“We are sick and tired of being sick and tired. Johns Hopkins University’s recent study has uncovered alarming levels of cancer-causing ethylene oxide in Louisiana’s Cancer Alley, far exceeding previous EPA and state estimates,” says Sharon Lavigne, founder and director of RISE St. James. “This underscores the urgent need for accurate, real-time air quality measurements to shield our communities from the devastating health impacts of long-term exposure to this highly carcinogenic chemical. We’re flat-footed, exhausted from enduring these health risks and demand immediate action to ensure the safety of our neighborhoods.”

“We’re hoping the politicians will believe scientific data over lobbyists’ wishlist. Johns Hopkins’ report shows not only the fence line communities are harmed by cancer causing ethylene oxide, but neighboring communities seven miles away from a facility producing ethylene oxide,” says Gail LeBoeuf, co-founder and director of Inclusive Louisiana.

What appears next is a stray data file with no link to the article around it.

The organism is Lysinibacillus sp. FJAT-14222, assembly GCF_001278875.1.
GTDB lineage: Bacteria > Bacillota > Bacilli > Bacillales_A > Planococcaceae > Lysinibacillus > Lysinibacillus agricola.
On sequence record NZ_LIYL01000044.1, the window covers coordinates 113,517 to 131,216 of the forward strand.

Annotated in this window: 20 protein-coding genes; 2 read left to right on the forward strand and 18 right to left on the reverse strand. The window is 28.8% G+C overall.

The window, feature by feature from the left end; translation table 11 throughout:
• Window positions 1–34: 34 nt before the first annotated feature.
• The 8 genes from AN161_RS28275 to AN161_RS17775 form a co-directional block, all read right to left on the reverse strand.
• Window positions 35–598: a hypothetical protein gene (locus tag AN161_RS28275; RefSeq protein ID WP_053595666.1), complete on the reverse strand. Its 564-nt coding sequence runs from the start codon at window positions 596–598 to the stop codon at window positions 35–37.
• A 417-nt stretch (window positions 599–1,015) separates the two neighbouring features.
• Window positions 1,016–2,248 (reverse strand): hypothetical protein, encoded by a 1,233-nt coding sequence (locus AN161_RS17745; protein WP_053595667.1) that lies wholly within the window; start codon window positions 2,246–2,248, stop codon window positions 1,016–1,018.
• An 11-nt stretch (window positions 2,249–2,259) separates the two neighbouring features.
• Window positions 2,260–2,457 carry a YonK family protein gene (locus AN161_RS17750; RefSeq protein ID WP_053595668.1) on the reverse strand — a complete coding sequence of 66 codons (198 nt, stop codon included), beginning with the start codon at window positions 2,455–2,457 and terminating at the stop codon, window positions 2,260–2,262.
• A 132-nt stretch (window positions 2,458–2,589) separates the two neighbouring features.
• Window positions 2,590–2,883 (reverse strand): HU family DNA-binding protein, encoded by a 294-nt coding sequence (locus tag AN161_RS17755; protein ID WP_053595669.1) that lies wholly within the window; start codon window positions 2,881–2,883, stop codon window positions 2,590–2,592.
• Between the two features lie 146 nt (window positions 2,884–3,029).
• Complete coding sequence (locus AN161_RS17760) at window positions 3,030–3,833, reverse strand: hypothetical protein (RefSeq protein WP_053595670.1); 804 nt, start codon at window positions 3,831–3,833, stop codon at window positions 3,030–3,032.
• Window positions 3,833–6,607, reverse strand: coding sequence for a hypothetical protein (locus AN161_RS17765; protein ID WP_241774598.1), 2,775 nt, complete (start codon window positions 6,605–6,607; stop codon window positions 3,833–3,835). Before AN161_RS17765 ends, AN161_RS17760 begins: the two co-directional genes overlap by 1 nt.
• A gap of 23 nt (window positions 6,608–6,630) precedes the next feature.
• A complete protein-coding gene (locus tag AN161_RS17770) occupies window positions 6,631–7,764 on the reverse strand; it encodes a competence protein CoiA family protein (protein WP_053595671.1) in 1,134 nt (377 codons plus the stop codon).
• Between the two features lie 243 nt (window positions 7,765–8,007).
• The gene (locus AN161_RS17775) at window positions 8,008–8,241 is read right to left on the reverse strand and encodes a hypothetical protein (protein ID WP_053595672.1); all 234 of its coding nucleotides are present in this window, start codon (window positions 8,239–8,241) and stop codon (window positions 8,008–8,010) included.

“As an organization for environmental justice and humanity we stand in solidarity with all who fight for clean air, water, soil and the health of our communities,” says Barbara Washington, co-founder and director of Inclusive Louisiana. “The Johns Hopkins research has proven that the respiratory problems, the shortness of breath, the chronic coughs, the lung cancer and breast cancer that so many of our loved ones and friends are experiencing is in direct correlation with ethylene oxide.”